Jack Nicklaus, left, congratulates K.J. Choi on the 18th green yesterday at the Memorial tournament in Dublin, Ohio. The Korean won the event, posting a 17-under par.
Kiichiro Sato / AP Enlarge
DUBLIN, Ohio - K.J. Choi, who normally shows little emotion on the golf course, had a Tiger moment yesterday at the Memorial Tournament.
It came on the 17th hole at Muirfield Village, when his approach shot had flown over the green and his subsequent chip ran 16 feet past the pin.
He knocked the putt dead center, then pumped his fist, pointed at the hole, and yelled so loudly that the veins on his neck protruded.
Tiger Woods, the world's No. 1 player, would have been proud.
But Choi was No. 1 yesterday. The 17th hole represented one of his six one-putt greens on the back nine, the last coming on a knee-knocking four-footer on No. 18 that proved to be the winner.
Choi, who became the first Korean golfer to win on the PGA Tour in 2002, made the Memorial his fifth career victory on U.S. soil with a closing 65 for a 17-under-par 271 total that was one shot better than Ryan Moore. Kenny Perry, who fired the day's best round, a 9-under 63, and Rod Pampling tied for third at 15-under.
Five of Choi's six one-putts on the back nine were to save pars.
"Six one-putts? Then my hat is off to him," said Pampling. "That's pretty impressive."
Ryan Moore had five straight birdies before a par on the final hole and finished second, one shot behind K.J. Choi.
Jay LaPrete / AP Enlarge
At the final hole, with tournament host Jack Nicklaus watching from the side of the green, Choi blasted from a greenside bunker to about four feet past the hole. It had a tricky, right-to-left break, but Choi wrapped it inside the right edge.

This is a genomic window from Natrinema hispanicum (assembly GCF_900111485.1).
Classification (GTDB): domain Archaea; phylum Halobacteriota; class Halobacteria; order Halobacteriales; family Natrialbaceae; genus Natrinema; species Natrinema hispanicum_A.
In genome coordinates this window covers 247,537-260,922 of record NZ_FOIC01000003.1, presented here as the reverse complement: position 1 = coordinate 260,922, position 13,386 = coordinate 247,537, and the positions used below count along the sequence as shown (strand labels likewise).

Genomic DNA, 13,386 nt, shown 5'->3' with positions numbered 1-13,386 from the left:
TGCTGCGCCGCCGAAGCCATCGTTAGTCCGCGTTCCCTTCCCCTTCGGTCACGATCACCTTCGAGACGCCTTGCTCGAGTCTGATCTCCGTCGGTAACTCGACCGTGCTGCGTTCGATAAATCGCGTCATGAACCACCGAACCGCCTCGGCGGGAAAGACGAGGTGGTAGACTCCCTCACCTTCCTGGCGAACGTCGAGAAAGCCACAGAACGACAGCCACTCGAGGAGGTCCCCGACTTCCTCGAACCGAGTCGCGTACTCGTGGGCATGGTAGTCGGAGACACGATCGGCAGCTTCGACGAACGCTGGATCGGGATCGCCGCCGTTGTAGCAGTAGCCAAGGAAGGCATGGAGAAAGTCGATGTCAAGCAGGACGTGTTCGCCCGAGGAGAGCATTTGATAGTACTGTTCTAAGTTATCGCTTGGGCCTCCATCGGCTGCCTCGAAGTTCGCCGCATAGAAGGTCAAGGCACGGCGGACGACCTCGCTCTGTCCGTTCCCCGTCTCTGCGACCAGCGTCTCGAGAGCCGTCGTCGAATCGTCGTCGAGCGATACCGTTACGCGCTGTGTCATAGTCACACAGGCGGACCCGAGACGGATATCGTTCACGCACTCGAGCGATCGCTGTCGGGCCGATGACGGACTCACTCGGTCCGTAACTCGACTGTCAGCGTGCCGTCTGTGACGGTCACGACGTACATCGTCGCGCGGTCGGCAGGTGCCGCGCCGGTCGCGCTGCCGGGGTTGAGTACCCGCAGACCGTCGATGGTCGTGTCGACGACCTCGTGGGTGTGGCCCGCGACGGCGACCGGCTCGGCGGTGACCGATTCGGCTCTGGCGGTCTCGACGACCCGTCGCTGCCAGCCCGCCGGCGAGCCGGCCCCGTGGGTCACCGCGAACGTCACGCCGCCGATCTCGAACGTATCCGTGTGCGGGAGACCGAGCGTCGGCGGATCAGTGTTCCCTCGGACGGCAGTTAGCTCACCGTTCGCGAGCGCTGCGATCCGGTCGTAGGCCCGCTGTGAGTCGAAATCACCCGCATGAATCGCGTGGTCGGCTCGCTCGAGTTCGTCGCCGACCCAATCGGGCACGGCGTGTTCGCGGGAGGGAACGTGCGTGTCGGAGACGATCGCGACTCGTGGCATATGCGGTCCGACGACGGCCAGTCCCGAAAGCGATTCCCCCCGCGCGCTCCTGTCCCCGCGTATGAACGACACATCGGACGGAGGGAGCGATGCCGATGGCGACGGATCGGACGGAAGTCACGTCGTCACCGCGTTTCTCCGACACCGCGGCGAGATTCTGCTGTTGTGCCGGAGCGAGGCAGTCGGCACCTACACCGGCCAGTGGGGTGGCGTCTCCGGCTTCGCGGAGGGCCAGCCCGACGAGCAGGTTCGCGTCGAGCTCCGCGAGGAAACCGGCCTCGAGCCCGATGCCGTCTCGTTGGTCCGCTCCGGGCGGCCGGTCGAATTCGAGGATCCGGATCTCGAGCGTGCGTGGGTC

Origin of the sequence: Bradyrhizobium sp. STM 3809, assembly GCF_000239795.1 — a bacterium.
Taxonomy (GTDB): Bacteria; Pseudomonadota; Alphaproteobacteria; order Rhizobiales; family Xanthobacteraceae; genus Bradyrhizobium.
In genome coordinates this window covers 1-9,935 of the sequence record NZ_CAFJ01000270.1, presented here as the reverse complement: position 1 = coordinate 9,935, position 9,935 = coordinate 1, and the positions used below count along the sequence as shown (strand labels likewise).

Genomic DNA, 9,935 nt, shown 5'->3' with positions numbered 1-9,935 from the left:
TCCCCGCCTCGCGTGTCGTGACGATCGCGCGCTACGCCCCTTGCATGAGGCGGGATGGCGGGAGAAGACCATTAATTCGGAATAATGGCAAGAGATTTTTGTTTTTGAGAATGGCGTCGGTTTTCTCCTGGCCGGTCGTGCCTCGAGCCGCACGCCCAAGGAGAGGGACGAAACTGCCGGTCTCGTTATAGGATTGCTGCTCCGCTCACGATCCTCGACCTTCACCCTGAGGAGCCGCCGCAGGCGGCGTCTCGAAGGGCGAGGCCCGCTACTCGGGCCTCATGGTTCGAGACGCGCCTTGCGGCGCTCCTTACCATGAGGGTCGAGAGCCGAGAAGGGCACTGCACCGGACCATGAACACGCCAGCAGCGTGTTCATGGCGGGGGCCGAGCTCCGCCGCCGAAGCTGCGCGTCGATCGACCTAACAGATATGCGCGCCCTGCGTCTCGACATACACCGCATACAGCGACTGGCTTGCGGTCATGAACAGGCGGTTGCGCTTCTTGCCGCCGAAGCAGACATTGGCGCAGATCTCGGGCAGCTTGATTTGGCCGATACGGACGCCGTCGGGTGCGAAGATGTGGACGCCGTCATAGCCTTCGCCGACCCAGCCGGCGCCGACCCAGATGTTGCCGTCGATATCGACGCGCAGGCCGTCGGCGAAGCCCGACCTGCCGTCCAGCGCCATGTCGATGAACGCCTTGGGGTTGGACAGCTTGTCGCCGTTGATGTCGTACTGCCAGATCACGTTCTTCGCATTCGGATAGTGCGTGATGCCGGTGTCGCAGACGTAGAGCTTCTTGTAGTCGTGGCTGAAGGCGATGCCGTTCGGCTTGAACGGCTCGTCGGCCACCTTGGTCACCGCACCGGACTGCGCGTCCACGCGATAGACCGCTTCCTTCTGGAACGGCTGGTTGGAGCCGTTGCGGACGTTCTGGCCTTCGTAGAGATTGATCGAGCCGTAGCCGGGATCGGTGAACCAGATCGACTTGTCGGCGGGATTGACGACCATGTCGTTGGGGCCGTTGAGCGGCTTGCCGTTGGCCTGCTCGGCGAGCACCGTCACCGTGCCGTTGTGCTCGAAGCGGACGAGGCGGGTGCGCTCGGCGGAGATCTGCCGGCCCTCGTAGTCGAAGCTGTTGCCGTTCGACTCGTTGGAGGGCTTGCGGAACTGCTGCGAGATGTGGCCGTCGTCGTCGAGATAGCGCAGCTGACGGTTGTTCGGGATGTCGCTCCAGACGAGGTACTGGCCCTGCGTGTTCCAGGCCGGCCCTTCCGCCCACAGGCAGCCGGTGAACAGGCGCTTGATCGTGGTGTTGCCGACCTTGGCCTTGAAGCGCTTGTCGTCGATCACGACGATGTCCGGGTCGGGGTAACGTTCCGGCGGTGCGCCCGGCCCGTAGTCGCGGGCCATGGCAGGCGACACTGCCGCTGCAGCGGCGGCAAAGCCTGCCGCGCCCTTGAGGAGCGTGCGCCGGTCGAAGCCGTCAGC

That didn't end it, but what happened seconds later did.
Pampling, the leader by three strokes entering the final round, and Adam Scott, both were playing the 17th hole trailing by one shot. But both bogeyed. Pampling hit over the green and didn't recover well while Scott pushed a four-foot par putt that never breathed on the hole.
"I made a great [25-foot] putt for eagle at No. 15 to get close, then I thought I was all over the flag with the shot on 17," Pampling said. "I was staring it down. But we didn't [judge] the wind right, and it went about a club and a half long. That was really disappointing.
"The key, though, was early in the round. I just couldn't get it going. I was even par through six holes and that opened the door for a lot of guys to catch me."
Moore finished before Choi, stringing together five straight birdies starting at No. 13 before settling for a par on the final hole when his approach shot reached the green, but far short of the back pin position.
"After I didn't make birdie at [the par-5] No. 11, I just told myself I wanted to get to 15-under," said Moore, who closed with a 66. "That would be a good, solid tournament. So I got it going, hit a nice little stretch, and all of a sudden I was in it. It was just great having a chance coming up 18. It's a feeling I haven't had in a long time.
"On the other hand, I felt a little helpless because I left it in K.J.'s hands. I mean, he had control of the tournament."
And Choi's putter wouldn't allow him turn it loose.
"I made some good bunker shots and lots of hook [right-to-left] putts," Choi said through an interpreter. "Very impressive, yes. Every time I win on tour I feel if I'm too comfortable, something goes wrong. A certain amount of tension and pressure is good. I had that on those putts."
Perry, a two-time Memorial champion, barely missed an eagle putt at the par-5 fifth hole, then got it on No. 6 when he holed his wedge approach at the par-4 sixth.
"I was never in it, not really," Perry said. "I was so far behind all day I was playing catch-up. So, you know, I had the gas pedal down all day. I was trying to make birdie on every hole, so when I holed the wedge on No. 6, that was really nice. I ended up shooting 30 on the front."
Scott, who had two straight birdies before finishing bogey-bogey, was in a four-way tie at 14-under 274 with Stewart Cink, Sean O'Hair, and Fredrik Jacobson.
The 37-year-old Choi earned his largest-ever paycheck, slightly more than $1 million, and passed the $13 million mark in career earnings. This marks the third straight year he has won at least one tour event.
Contact Blade sports columnist
Dave Hackenberg at:
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